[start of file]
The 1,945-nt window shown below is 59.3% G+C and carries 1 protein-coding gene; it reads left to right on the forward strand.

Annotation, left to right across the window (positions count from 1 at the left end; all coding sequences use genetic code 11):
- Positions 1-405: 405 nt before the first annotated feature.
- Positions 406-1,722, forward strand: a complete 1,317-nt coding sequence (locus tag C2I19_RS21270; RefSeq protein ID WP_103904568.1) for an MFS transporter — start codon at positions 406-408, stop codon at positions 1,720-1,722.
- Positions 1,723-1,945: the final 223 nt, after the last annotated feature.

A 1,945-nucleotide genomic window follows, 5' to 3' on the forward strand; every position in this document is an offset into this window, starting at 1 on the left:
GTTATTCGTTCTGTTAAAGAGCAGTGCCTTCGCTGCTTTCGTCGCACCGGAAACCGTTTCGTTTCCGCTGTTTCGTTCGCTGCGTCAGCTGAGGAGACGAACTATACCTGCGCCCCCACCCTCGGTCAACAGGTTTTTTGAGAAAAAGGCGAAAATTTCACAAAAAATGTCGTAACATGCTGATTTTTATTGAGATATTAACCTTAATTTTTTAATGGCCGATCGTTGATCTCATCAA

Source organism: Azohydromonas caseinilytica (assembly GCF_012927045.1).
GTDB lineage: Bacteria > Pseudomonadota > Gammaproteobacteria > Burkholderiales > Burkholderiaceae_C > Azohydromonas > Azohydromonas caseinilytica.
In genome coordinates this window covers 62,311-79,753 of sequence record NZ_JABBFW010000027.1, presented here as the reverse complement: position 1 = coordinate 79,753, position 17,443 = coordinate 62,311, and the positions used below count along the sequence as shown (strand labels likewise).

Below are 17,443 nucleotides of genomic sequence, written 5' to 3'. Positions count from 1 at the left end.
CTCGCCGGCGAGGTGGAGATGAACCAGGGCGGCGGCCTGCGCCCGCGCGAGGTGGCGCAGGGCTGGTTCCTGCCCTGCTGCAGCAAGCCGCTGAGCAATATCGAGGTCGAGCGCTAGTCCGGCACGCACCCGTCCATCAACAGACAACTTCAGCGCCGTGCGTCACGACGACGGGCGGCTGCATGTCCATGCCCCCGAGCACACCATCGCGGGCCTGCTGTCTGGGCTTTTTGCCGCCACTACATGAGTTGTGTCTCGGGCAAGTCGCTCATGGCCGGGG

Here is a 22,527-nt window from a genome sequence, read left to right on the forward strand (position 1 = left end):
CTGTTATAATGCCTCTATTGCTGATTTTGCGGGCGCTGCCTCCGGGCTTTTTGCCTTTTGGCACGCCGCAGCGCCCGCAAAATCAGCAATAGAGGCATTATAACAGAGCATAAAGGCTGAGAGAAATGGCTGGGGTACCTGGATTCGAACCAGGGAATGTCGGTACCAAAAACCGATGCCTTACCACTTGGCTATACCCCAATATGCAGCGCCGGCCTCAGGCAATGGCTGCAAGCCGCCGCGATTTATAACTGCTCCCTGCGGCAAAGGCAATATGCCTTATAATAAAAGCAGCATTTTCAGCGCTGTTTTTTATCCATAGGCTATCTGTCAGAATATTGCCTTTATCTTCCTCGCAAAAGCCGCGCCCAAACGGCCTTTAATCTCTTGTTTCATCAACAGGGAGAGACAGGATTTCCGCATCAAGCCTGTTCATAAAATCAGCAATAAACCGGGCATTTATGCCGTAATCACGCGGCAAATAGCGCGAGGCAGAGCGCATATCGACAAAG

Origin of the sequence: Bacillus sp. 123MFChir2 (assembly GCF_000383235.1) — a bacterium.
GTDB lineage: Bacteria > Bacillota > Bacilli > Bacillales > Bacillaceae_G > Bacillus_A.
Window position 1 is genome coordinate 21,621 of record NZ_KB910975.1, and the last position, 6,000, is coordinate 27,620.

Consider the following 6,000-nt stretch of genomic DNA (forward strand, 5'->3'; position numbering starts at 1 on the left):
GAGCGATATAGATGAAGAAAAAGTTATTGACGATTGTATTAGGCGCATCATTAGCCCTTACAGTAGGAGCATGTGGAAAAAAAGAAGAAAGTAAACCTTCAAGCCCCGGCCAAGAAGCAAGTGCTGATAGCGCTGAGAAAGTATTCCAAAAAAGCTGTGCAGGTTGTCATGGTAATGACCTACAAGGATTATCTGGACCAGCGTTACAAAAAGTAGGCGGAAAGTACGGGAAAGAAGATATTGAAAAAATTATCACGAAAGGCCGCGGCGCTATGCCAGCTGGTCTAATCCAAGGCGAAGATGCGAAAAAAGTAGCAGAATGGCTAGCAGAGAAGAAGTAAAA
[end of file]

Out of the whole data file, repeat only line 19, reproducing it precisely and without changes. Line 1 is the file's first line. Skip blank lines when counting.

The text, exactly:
GAGCGATATAGATGAAGAAAAAGTTATTGACGATTGTATTAGGCGCATCATTAGCCCTTACAGTAGGAGCATGTGGAAAAAAAGAAGAAAGTAAACCTTCAAGCCCCGGCCAAGAAGCAAGTGCTGATAGCGCTGAGAAAGTATTCCAAAAAAGCTGTGCAGGTTGTCATGGTAATGACCTACAAGGATTATCTGGACCAGCGTTACAAAAAGTAGGCGGAAAGTACGGGAAAGAAGATATTGAAAAAATTATCACGAAAGGCCGCGGCGCTATGCCAGCTGGTCTAATCCAAGGCGAAGATGCGAAAAAAGTAGCAGAATGGCTAGCAGAGAAGAAGTAAAA